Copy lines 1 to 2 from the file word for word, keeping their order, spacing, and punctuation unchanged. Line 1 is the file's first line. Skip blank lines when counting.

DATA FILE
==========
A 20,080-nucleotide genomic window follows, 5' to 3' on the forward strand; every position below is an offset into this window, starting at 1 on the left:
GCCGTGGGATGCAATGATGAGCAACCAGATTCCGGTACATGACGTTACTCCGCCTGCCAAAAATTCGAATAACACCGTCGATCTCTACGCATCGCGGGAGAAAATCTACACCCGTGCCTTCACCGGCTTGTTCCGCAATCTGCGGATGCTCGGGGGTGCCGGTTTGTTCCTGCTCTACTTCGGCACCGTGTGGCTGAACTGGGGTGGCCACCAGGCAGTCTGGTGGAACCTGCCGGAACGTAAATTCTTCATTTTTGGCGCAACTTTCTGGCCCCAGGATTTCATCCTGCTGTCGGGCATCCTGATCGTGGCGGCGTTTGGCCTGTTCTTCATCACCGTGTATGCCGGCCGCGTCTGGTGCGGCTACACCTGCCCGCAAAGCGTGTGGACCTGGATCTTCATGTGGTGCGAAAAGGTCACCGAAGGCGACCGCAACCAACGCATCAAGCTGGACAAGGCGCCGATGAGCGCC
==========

A 20,080-nucleotide genomic window follows, 5' to 3' on the forward strand; every position below is an offset into this window, starting at 1 on the left:
GCCGTGGGATGCAATGATGAGCAACCAGATTCCGGTACATGACGTTACTCCGCCTGCCAAAAATTCGAATAACACCGTCGATCTCTACGCATCGCGGGAGAAAATCTACACCCGTGCCTTCACCGGCTTGTTCCGCAATCTGCGGATGCTCGGGGGTGCCGGTTTGTTCCTGCTCTACTTCGGCACCGTGTGGCTGAACTGGGGTGGCCACCAGGCAGTCTGGTGGAACCTGCCGGAACGTAAATTCTTCATTTTTGGCGCAACTTTCTGGCCCCAGGATTTCATCCTGCTGTCGGGCATCCTGATCGTGGCGGCGTTTGGCCTGTTCTTCATCACCGTGTATGCCGGCCGCGTCTGGTGCGGCTACACCTGCCCGCAAAGCGTGTGGACCTGGATCTTCATGTGGTGCGAAAAGGTCACCGAAGGCGACCGCAACCAACGCATCAAGCTGGACAAGGCGCCGATGAGCGCC